Russian LGBT activists relocate more than 40 homosexuals out of Chechnya

Igor Kochetkov, chairman of the Russian LGBT network, who is involved in legal aid for Chechen homosexuals and assists in relocating them from the republic, told Current Time news outlet  that since the publication of Novaya Gazeta’s investigations regarding the persecution of homosexuals in Chechnya, more than 80 people have approached them for help.

“Since the first of April, we started receiving requests. Already more than 80 people have approached us. Thus far, of them more than 40 people who we have helped are located outside of the Chechen Republic. I can say that thus far 9 of the people who we evacuated have left Russia. That is, the process of their evacuation from Russia, which is absolutely necessary, has started, and we are very happy about this,” Kochetkov recounted.

However, during the formulation of documents, the organization encountered bureaucratic problems which prevent the persecution-fleeing homosexuals from receiving asylum.

“Western countries have no procedures for this situation. And they are naturally very afraid of receiving obscure refugees, or terrorists, God forbid, and so the process of acquiring visas barely squeaks through, to be honest,” Kochetkov said.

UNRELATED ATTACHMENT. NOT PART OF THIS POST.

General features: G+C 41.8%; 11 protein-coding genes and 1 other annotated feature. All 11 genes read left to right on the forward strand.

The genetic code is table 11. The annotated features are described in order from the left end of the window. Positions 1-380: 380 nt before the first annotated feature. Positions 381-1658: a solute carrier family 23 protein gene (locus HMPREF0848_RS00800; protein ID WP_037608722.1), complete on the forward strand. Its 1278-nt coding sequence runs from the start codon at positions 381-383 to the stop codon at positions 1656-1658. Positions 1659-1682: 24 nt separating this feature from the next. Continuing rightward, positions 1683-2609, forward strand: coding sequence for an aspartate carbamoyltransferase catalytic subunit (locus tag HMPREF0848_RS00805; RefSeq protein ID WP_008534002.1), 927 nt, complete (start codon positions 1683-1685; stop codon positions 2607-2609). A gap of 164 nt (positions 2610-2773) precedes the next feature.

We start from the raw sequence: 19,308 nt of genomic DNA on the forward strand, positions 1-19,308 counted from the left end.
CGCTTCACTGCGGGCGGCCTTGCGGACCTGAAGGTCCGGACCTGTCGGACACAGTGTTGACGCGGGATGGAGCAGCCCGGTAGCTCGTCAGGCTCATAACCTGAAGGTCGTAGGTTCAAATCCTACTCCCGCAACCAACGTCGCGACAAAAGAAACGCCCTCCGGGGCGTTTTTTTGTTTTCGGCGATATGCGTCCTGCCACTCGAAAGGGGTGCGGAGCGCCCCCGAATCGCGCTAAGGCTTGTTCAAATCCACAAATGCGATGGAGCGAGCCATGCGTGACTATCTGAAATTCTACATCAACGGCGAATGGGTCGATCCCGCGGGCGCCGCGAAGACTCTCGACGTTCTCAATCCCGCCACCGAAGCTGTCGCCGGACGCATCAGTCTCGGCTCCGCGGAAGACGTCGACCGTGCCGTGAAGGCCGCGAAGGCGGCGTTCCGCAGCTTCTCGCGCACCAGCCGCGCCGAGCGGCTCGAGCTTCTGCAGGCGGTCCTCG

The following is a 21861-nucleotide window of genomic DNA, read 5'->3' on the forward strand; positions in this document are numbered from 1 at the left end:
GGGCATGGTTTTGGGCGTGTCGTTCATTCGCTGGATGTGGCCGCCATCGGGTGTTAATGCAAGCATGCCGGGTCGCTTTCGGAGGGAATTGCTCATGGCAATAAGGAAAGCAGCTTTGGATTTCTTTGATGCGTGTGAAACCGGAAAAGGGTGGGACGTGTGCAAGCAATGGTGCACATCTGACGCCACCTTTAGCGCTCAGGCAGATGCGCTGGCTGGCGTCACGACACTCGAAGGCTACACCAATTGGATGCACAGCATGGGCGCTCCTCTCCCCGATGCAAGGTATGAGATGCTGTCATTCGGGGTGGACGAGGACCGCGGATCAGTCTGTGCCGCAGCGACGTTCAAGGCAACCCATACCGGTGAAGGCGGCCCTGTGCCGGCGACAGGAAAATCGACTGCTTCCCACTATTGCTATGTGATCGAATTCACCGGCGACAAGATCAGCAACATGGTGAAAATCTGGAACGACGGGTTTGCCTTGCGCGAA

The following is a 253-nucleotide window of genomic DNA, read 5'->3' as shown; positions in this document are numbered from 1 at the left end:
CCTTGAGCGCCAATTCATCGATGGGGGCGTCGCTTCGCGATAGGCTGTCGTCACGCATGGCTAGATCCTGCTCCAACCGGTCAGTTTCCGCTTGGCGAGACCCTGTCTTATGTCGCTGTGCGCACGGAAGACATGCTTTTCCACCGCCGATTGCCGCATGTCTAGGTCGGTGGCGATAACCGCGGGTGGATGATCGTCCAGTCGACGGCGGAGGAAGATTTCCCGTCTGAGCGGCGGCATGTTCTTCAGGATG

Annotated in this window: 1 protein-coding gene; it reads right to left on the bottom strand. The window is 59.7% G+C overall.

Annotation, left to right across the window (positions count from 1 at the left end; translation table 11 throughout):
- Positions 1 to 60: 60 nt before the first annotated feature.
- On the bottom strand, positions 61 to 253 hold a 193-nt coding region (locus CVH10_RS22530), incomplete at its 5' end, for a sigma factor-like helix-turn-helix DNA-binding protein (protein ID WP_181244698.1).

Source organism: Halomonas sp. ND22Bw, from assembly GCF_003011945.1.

Yesterday Russian ombudsman Tatyana Moskalkova gave the Investigative Committee information on several missing gays who were subjected to persecution in the Chechen Republic. The head of the “Network” is of the opinion that the persecution of gays in Chechnya and in Russia as a whole is related to the law adopted in 2013 to “prohibit the propagation of non-traditional sexual relations”.

“In this way the Federal authorities have effectively led everyone to understand that homosexual people in Russia are second-class people, because the law prohibits talking about homosexual people as socially equal,” Kochetkov said. “Chechnya is a part of Russia. And the fact that in Russian territory, in the territory of a country which is a member of the Council of Europe, things are possible which have not been in Europe since World War II, must, of course, make all citizens think – gays, non-gays, and people who hold various posts in Russia”.

On the first of April, Novaya Gazeta published an investigation on the persecution and killing of homosexual men in the Chechen Republic. Anonymous sources in the law enforcement and legal organizations informed Novaya Gazeta of more than a hundred men who had been arrested on suspicion of homosexual relations. According to the newspaper, at least three men were killed. Vladimir Putin promised to ask the prosecutor general and head of the Russian Interior Ministry to follow up on the situation. Chechen leader Ramzan Kadyrov and his press secretary Alvi Karimov said that there are no homosexuals in Chechnya.

  LGBT, Russia, Chechnya